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We know that Ego is the father of Peter Quill, and these two coming together does indeed pack an emotional punch to the gut. But it is the revelations that come later in the film which really brings you crashing down to earth. Kurt Russell does give it a great go as Ego, and he stays more within his origins than I would have believed. In fact, Ego actually does serve a greater purpose for the film than many may think.

I spoke about the emotion and action, but the comedy cannot be denied. Dave Bautista’s Drax is certainly the funniest of the Guardians in the film. Whether it is him trying to define Mantis’s beauty, speaking of how Ego could mate with Quill’s mum or even a discussion on penises (yes, penis jokes and sex with a planet comment is in this movie!). Also, there is plenty of humour from Baby Groot, a lot of which comes from him being the focus of the opening titles.

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This film is not all colours, action, jokes and quips. This film is definitely the most emotional of the Marvel Cinematic Universe. If you didn’t cry over the death of Peter’s mum in the 2014 film then you are: A. The most heartless person in the world, B. You mustn’t have paid attention at the beginning and C. you will have a tear in your eye when you hit the big revelation about Meredith Quill.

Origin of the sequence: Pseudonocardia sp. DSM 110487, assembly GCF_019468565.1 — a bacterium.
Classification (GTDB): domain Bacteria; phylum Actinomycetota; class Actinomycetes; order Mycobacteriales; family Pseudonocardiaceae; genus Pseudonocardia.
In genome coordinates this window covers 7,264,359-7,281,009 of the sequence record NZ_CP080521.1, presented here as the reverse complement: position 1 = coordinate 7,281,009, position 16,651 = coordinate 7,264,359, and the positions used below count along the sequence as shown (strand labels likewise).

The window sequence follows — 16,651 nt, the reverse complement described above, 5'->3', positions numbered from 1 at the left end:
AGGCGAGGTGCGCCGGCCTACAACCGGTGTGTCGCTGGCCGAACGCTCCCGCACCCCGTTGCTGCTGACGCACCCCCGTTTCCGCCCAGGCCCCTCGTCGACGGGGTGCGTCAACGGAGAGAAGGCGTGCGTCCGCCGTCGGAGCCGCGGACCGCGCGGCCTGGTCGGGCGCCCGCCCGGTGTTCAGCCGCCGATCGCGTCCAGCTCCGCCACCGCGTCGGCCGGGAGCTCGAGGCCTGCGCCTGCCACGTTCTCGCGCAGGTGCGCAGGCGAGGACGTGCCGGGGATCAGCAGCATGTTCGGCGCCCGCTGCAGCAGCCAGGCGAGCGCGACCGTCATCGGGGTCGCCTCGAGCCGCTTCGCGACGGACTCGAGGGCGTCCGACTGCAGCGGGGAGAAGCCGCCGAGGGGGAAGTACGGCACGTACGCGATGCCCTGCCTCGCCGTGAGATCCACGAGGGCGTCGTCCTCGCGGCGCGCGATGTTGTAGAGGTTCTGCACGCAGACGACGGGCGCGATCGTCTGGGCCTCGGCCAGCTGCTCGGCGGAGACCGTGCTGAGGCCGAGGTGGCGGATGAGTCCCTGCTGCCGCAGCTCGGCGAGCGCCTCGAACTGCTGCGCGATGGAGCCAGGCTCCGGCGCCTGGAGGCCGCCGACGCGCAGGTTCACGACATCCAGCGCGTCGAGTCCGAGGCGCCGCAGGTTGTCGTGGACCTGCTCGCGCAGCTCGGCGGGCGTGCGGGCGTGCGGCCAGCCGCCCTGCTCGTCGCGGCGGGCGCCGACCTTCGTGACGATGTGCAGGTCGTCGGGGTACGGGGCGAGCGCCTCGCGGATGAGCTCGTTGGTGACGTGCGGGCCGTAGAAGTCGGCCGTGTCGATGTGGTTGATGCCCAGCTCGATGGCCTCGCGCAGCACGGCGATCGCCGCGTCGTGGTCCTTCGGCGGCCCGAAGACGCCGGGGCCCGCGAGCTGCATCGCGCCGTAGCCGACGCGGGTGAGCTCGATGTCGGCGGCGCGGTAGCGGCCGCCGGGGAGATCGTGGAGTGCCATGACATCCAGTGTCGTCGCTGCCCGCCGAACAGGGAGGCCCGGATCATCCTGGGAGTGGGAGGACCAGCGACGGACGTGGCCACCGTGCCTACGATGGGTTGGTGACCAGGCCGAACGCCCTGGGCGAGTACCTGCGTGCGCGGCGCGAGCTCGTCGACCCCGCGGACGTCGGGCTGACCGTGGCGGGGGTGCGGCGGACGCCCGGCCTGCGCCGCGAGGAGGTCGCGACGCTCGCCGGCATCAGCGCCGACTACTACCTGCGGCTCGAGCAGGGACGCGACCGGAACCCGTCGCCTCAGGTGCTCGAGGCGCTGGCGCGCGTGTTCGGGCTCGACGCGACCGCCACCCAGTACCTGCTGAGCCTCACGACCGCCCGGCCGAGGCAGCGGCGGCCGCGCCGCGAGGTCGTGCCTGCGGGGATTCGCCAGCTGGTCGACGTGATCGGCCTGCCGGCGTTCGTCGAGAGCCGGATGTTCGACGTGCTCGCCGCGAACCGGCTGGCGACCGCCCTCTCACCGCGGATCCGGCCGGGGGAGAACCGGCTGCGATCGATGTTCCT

Expanding the Guardians roster is similar to that of The Avengers, and the characters are as unique as they come. Yondu (Michael Rooker on the top of his game) comes to join the Guardians and is effortlessly cool. Nebula (Karen Gillan) reluctantly becomes a member, and you can see she would rather be anywhere else in the universe. The best of the new Guardians for me though is Mantis, Pom Klementieff is fantastic as the character and you almost want to adopt her for how adorable she is throughout. Innocence is rare in this franchise, and it is only her and Groot who are probably the only real innocent characters in the film series.

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Speaking of Groot, it was a stroke of genius to keep him in his smaller form. This does work for many occasions, and it also brings some more comical moments that could not happen with the full-grown Groot. He seems bent on causing a lot of havoc for Rocket, but he does show he cares. Groot does at times seem a bit helpless, but you can’t deny he makes you laugh a lot. Let’s be honest, everyone does bring some laughs.